I went to her at least once a week during lunch, if not more. And it wasn’t until I had a 9-5 job where I realized how big that is. During her “break”, she helped students. Do you know how many times someone has come up to me during lunch wanting me to do my job? I always respond with, “oh.. I’m on lunch. Do you mind coming back?” She never ONCE did that. Her room became the only safe place in my entire life.

When I graduated middle school, our relationship didn’t stop. Instead of lunch breaks, she spent hours after school with me. Why? I wasn’t even her student anymore. She could easily ignore me and go home. But she never did. She was ALWAYS there.

I love her with my entire heart. In a world where I would talk to no one, she was my person. She single handily kept me alive. While everyone commended me on my strength, she looked past it and saw that I was breaking down. She was my rock… the only thing that kept me going until I graduated high school. She never said no to extra hours put in, she never made me feel like I was wasting my time, and she always went above and beyond to make sure I was okay. I feel like there is nothing in this world that I could possibly do to make her understand how incredibly appreciative I am of her love. She’s who kept me going.

But what makes me mad is that the school board doesn’t know this. The administration doesn’t understand. The parents of children who are failing won’t stop complaining. Tests will never reflect the depth of her love and character. She will never be evaluated on saving someone’s life.

I don’t understand it. When I look at how successful I am today, it’s not because I was a decent student. To be honest, I wasn’t a great student at all. Because when you’re a part of a single family home, you are just trying to keep your head above water. You spend so many sleepless nights worried about how much your mom has to work… or heartbroken over how the love of her life was taken from her without any justice. You lay awake paranoid that someone else will die… or that someone will break into your apartment and take your family. The worst thing in the world already happened, so what’s keeping anything bad out? You feel extreme guilt over the death… wondering how things would be different if you were a little nicer. So it reflects in your schoolwork. Deadlines pass without you realizing it, tests come without having time to study and endless lectures are spent with your head a million miles away. So to be honest, I don’t remember the lessons.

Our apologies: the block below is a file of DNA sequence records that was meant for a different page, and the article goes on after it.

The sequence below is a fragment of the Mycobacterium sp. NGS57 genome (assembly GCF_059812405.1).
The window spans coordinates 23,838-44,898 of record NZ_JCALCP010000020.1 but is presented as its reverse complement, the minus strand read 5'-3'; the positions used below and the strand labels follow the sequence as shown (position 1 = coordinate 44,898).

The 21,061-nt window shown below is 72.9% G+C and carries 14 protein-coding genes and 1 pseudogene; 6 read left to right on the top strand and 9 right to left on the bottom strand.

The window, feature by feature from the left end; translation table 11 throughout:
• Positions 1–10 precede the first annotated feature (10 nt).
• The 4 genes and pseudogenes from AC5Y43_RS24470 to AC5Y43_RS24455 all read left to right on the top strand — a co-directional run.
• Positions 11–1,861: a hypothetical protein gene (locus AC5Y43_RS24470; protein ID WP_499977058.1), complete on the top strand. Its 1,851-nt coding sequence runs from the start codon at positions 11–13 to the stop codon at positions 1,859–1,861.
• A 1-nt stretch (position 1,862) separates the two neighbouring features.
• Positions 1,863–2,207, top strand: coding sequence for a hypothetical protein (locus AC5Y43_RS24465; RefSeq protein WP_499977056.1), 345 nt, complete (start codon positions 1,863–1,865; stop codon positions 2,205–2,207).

I remember the open door. I remember her offering me soup. I remember her crying, saying that she’s so sorry she can’t relate… only to be relived that someone is finally being honest with you. I remember her teaching me to feel through books and express myself through poetry. I remember year long conversations of her telling me it wasn’t my fault until I was finally mature enough to believe it myself. I remember her trying to teach me how to drive when I was terrified to do it myself. I remember her staying hours after school let out to talk to me.. only to drive me home and stall dropping me off because we still weren’t ready to say goodbye. I remember a moment during my 8th grade trip to DC where I was homesick, only to have her turn to me on the bus and ask me if I was ok. I remember going away to college and getting a phone call from her saying she was finally engaged… then married… then eventually pregnant twice… and not being able to convey my feelings of joy over her own dreams coming true. To this day, no matter where this crazy life has led me, I still feel like I’m at home with her.

And when I see that she’s frustrated with the school system these days, I get upset. Because I never want her to compare her success as an educator with a standardized test. I never want her to second guess whether or not she’s meant to be a teacher because of an administration. I never, for a second, want her to feel inferior or doubt her profession. Because if she never found this job, I wouldn’t be who I am today. I owe so much of who I am, and who I will be, to the endless hours in her classroom… well after the automatic lights turned off and we waved our hands to turn them back on.

This is what I want the school system to see.

I’m so incredibly happy in life these days… that wouldn’t be possible if you weren’t my teacher. I love you so much… and thank you from the bottom of my heart.

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3 thoughts on “My favorite teacher

  1. lovely words, well wrought. It’s a blessing that Bevin was there when you needed her. It is a credit to you & her that the friendship has sustained & flourished.